How to setup passwordless ssh

This article will explain a way to connect to remote machines without a password.

Note to Windows users: Since this applies to Linux machines you will have to log in with putty to quantum, and set up the passowordless ssh to remote machines from there. This may seem impractical, but it's actually a required step for sshfs (to be covered in the next article).

Let's say I want to connect to the HPC server but I don't want to be bothered with the password everytime I log in ( I already logged in securely to the machine I'm working on, so there's a layer of proctection there already).

normally I issue the command:
which prompts me for the password.

In order to avoid being prompted the password, follow these steps:
issue the command
ssh-keygen -t rsa
This tells ssh to generate a pair of files (called keys) to be used by the remote host and the local host to check that they are allowed to connect.
Just follow the prompts with the default options:
Generating public/private rsa key pair.
Enter file in which to save the key (/home/lbasurto/.ssh/id_rsa): Just press Enter here.
Enter passphrase (empty for no passphrase): Press Enter here (no password).
Enter same passphrase again: Again press Enter (no password) .
Your identification has been saved in /home/lbasurto/.ssh/id_rsa.
Your public key has been saved in /home/lbasurto/.ssh/
The key fingerprint is:
A bunch of information follows this.

The keys are created on a local directory called .ssh in you home directory, it has a dot in the beggining meaning that it's invisible, so you don't normally see it (but it's there).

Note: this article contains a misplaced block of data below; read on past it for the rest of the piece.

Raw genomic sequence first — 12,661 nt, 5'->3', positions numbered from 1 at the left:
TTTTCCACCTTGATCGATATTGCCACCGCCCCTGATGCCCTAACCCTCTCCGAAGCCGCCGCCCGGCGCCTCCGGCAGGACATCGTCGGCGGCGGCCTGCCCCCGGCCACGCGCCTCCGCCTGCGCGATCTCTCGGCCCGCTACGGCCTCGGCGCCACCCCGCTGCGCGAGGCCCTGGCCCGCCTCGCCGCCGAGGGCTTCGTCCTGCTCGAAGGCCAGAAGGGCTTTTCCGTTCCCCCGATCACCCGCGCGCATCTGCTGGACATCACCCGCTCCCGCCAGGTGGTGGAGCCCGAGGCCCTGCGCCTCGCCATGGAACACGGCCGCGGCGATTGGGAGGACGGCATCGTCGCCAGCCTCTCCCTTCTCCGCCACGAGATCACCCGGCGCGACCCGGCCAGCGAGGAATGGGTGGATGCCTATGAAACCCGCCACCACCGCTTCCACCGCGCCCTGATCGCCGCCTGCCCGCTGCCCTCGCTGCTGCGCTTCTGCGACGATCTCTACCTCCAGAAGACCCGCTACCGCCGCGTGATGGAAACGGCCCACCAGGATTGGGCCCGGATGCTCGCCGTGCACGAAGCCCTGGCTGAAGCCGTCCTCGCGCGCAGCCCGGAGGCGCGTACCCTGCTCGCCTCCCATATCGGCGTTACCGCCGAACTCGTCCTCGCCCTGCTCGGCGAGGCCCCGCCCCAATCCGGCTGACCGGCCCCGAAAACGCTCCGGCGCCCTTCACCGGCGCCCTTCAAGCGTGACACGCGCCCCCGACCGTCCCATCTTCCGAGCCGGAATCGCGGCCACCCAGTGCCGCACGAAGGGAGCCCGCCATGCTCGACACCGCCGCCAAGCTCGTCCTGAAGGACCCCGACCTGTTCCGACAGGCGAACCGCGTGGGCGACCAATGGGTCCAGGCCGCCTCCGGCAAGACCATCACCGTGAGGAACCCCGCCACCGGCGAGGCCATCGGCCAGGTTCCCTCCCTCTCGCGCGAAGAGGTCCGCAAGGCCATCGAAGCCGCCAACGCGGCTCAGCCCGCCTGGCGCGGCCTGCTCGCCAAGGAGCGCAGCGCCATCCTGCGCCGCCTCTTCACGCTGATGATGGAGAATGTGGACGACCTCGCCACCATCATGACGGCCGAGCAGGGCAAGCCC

Now we want to copy the key to be used by the remote host (it's called, we will put it in the .ssh folder on the remote machine and append it to a file called authorized_keys there, so issue the command:

ssh-copy-id -i /home/lbasurto/.ssh/

This copies the local file to the remote location and appends it to a file called authorized_keys in the .ssh directory of my home directory in HPC.

You can log in to your remote system to verify that the file is there (plus we need to set some permissions).

The remote directory .ssh may not exist if this is the case, you can just create it yourself in the remote machine by doing:
mkdir .ssh in the home directory of your remote machine adn then recopy the file from you local machine.

In the remote machine we have to make sure that certain permissions are set properly
the directory .ssh should have it persmissions set to 700
chmod 700 .ssh
The file authorized_keys should have its permissions set to 600
chmod 600 .ssh/authorized_keys

You can logout from the remote machine and go back to your local machine.

Finally,we have to tell ssh to add the newly created key to the list of trusted users, so do:

That's it!, next time you want to log in to the remote machine it will not ask you for a password.